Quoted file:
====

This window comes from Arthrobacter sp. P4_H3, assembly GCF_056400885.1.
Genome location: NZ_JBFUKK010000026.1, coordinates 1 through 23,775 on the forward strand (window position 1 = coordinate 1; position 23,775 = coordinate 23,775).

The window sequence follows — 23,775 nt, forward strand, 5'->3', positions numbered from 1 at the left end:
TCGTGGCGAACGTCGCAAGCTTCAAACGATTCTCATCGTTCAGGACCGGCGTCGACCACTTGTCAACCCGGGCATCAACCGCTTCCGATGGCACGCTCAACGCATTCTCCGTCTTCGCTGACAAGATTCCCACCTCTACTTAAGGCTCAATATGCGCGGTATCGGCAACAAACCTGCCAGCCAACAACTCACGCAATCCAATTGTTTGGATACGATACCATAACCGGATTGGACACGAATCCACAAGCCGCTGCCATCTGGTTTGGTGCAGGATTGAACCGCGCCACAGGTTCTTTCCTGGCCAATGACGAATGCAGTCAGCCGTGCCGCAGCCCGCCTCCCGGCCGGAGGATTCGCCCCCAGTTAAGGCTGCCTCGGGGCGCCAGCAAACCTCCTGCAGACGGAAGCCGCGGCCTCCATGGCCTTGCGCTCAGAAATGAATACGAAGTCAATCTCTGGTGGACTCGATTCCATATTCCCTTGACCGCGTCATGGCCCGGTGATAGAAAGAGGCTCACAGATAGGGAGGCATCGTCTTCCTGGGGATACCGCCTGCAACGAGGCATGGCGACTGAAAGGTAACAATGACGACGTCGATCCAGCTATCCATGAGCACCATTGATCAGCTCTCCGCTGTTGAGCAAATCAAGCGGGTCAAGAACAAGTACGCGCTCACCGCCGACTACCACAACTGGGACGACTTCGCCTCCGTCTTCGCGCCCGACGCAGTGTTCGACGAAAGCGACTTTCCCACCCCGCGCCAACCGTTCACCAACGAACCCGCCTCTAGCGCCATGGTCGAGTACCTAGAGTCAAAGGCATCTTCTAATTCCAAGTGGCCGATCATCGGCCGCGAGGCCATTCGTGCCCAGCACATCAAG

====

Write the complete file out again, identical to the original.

This window comes from Arthrobacter sp. P4_H3, assembly GCF_056400885.1.
Genome location: NZ_JBFUKK010000026.1, coordinates 1 through 23,775 on the forward strand (window position 1 = coordinate 1; position 23,775 = coordinate 23,775).

The window sequence follows — 23,775 nt, forward strand, 5'->3', positions numbered from 1 at the left end:
TCGTGGCGAACGTCGCAAGCTTCAAACGATTCTCATCGTTCAGGACCGGCGTCGACCACTTGTCAACCCGGGCATCAACCGCTTCCGATGGCACGCTCAACGCATTCTCCGTCTTCGCTGACAAGATTCCCACCTCTACTTAAGGCTCAATATGCGCGGTATCGGCAACAAACCTGCCAGCCAACAACTCACGCAATCCAATTGTTTGGATACGATACCATAACCGGATTGGACACGAATCCACAAGCCGCTGCCATCTGGTTTGGTGCAGGATTGAACCGCGCCACAGGTTCTTTCCTGGCCAATGACGAATGCAGTCAGCCGTGCCGCAGCCCGCCTCCCGGCCGGAGGATTCGCCCCCAGTTAAGGCTGCCTCGGGGCGCCAGCAAACCTCCTGCAGACGGAAGCCGCGGCCTCCATGGCCTTGCGCTCAGAAATGAATACGAAGTCAATCTCTGGTGGACTCGATTCCATATTCCCTTGACCGCGTCATGGCCCGGTGATAGAAAGAGGCTCACAGATAGGGAGGCATCGTCTTCCTGGGGATACCGCCTGCAACGAGGCATGGCGACTGAAAGGTAACAATGACGACGTCGATCCAGCTATCCATGAGCACCATTGATCAGCTCTCCGCTGTTGAGCAAATCAAGCGGGTCAAGAACAAGTACGCGCTCACCGCCGACTACCACAACTGGGACGACTTCGCCTCCGTCTTCGCGCCCGACGCAGTGTTCGACGAAAGCGACTTTCCCACCCCGCGCCAACCGTTCACCAACGAACCCGCCTCTAGCGCCATGGTCGAGTACCTAGAGTCAAAGGCATCTTCTAATTCCAAGTGGCCGATCATCGGCCGCGAGGCCATTCGTGCCCAGCACATCAAG